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Kidney Failure —The Unknown Epidemic

Posted Jun 16 2009 7:19pm

Most of us are aware of all the health problems that can result from insulin resistance like heart dialysis  disease, diabetes, and hypertension,  But lost in the shuffle is another silent killer that is on the rise — chronic kidney disease. At LMI we’ve noticed a growing number of patients with kidney problems.


Our experience reflects both a national and international trend.  Kidney disease is increasing in young and old alike in the U.S. and around the world. 1,2 And that’s why I feel compelled to warn you about it — and tell you how to keep your kidneys healthy.

Here’s some background. You have two kidneys, whose job is to remove wastes from the blood and to excrete them via urine; they then return cleaned blood to the body. The kidneys keep water and minerals at healthy levels and produce important hormones.

When the kidneys are diseased, they can’t efficiently filter out wastes and excess fluids. As the disease progresses, urine production decreases and eventually stops. At that point you need dialysis — a process in which the blood is filtered via either a machine or fluids that can be held in the abdominal cavity.

The primary causes of kidney disease are high blood pressure, diabetes or obesity. Indeed, obesity triples your risk, 3 and the damage to kidneys from high blood sugar or blood pressure can occur even at the pre-disease stages.

So the first steps for protecting your kidneys are obvious: control your weight, blood sugar and blood pressure.  It is also important to keep yourself well hydrated. If you do that, you should have a very good chance of retaining good kidney function into your old age.

However, there are other factors that could be playing just as important a role in the health of your kidneys, and most people don’t know a thing about them.  Environmental chemicals and heavy metals damage kidney tissue and so can common over-the-counter (OTC) pain relievers.

For example, a study has found that a group of Central Americans who don’t have diabetes or high blood pressure is nevertheless experiencing high rates of kidney failure. 5 The suspected cause: agricultural chemicals.

Heavy metals from the environment can also accumulate in the kidneys and can damage them. 4 We are exposed to heavy metals like cadmium, mercury and lead everyday from mercury in our fish, cadmium in our air, and lead in our pipes for example.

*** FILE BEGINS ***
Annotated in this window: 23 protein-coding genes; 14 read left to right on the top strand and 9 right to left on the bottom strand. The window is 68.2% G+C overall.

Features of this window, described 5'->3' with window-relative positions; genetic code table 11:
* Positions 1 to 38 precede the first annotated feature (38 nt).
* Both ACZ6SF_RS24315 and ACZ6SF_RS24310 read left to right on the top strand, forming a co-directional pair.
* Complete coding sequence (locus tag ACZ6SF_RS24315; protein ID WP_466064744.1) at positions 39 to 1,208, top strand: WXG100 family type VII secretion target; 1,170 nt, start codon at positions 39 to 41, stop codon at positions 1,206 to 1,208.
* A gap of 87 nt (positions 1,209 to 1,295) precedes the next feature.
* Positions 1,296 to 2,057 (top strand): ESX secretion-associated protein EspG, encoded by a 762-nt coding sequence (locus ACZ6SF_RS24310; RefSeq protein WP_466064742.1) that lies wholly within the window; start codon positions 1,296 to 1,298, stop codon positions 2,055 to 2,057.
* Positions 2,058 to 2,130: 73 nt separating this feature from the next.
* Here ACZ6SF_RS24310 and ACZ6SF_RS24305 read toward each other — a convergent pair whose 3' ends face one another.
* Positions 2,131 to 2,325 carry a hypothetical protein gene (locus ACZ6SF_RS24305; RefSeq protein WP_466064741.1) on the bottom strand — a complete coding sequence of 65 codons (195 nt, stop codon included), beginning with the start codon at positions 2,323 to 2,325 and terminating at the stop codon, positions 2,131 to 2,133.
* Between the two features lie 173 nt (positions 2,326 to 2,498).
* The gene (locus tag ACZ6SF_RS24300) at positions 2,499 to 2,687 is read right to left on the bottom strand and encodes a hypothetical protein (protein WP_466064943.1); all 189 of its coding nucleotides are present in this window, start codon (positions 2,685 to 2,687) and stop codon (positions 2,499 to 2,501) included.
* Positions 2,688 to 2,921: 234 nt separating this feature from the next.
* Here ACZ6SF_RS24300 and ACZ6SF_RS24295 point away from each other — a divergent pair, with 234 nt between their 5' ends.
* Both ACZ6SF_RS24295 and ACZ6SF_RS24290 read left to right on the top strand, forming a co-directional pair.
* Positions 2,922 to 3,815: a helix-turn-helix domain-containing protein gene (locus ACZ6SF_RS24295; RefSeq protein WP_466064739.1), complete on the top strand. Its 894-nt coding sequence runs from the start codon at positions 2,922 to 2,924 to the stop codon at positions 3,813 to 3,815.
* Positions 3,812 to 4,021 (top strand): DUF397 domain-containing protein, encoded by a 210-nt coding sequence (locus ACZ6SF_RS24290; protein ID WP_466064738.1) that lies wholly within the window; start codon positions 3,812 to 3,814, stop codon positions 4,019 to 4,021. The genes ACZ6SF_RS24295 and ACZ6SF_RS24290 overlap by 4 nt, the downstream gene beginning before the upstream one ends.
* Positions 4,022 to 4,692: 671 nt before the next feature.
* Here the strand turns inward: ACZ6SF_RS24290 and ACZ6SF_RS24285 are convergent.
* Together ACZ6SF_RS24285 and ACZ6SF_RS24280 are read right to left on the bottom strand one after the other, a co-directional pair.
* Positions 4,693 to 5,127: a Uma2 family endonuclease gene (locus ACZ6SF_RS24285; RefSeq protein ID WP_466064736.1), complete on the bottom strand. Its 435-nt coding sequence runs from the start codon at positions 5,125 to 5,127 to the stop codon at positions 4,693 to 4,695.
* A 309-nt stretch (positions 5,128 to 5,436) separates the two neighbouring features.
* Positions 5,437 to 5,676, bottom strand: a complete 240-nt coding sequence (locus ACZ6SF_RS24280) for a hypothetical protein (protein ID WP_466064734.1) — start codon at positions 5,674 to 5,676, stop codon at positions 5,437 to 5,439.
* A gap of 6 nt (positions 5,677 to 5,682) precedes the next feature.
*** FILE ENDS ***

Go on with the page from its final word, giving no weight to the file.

Common OTC painkillers such as acetaminophen and aspirin have also been linked to kidney disease. 5 One study looked at people with end-stage kidney failure and found that heavier acetaminophen use increases the risk of kidney failure, with the heaviest use of 5000 or more pills over several years more than doubling one’s risk.  In fact, about 10% of kidney failure is from acetaminophen use. 6

Here are some ways to protect yourself.  First, be very careful not to overuse acetaminophen.  I see so many people making this big mistake, never realizing that it is compromising their kidneys.  If you have daily headaches, get to a practitioner who can help you get to their root cause, but don’t think for a minute that daily pain reliever is not seriously affecting you.

If you do need to use it, take some N-acetyl cysteine (NAC), a supplement that is given in cases of acetaminophen overdose. This is a powerful antioxidant derived from the amino acid cysteine, which is found in foods. NAC increases levels of the natural antioxidant glutathione, especially in the liver where glutathione also helps to detoxify the body of toxins like heavy metals and pesticides.

I highly recommend NAC for those who regularly take acetaminophen or ibuprofen, and usually recommend 600 to1200 mg per day.

To protect yourself against heavy metals, there are several other substance that have been shown to facilitate their removal from the body:

  • Vitamin C.  Vitamin C also increases glutathione production, helping to detoxify and remove heavy metals including mercury and lead from the body. I recommend 1-2 g of vitamin C daily.
  • Cilantro ( Coriandrum sativum). Cilantro has been shown to help with detoxification of lead and mercury. Try to include cilantro as an herb in salads, soups, and pestos to help rid your body of mercury and other toxins. 
  • Aged Garlic Extract ( Allium sativum). Components found in aged garlic extract help balance the immune system and detoxify the body by activating the antioxidants glutathione and superoxide dismutase (SOD). Aged garlic activates Phase 2 enzymes in the liver which protect the body from potential carcinogens.  The typical dosage is 600 mg once or twice a day.

Chronic kidney failure comes on slowly and silently so I can’t stress enough how important it is for you to take good care of your kidneys.  Since kidney disease can be hard to stop once it is set into motion, this is one condition where prevention is vitally important.

References

  1. “USRDS 2008 Annual Data Report: Atlas of Chronic Kidney Disease and End-Stage Renal Disease in the United States.” NIH 2008.
  2. J Hypertens. 2005 Oct;23(10):1771-6.
  3. Science Daily. Retrieved November 15, 2007, from
  4. www.sciencedaily.com/releases/2006/05/060513122553.htm.
  5. Nephron Physiology. 2005 99(4): 105-110.
  6. N Engl J Med. 2001 Dec 20;345(25):1801-8.
  7. Acta Biomed. 2005;76 Suppl 2:58-67.
  8. NEJM. 1994. 331 (24):1675-79.

[ Ed. Note: James LaValle is the founding Director of the LaValle Metabolic Institute, one of the largest integrative medicine practices in the country.  Dr. LaValle is the author of The Metabolic Code Diet: Unleashing the Power of Your Metabolism for Lasting Weight Loss and Vitality and the Executive Editor of THB’s The Healing Prescription.  To learn more, click here.]

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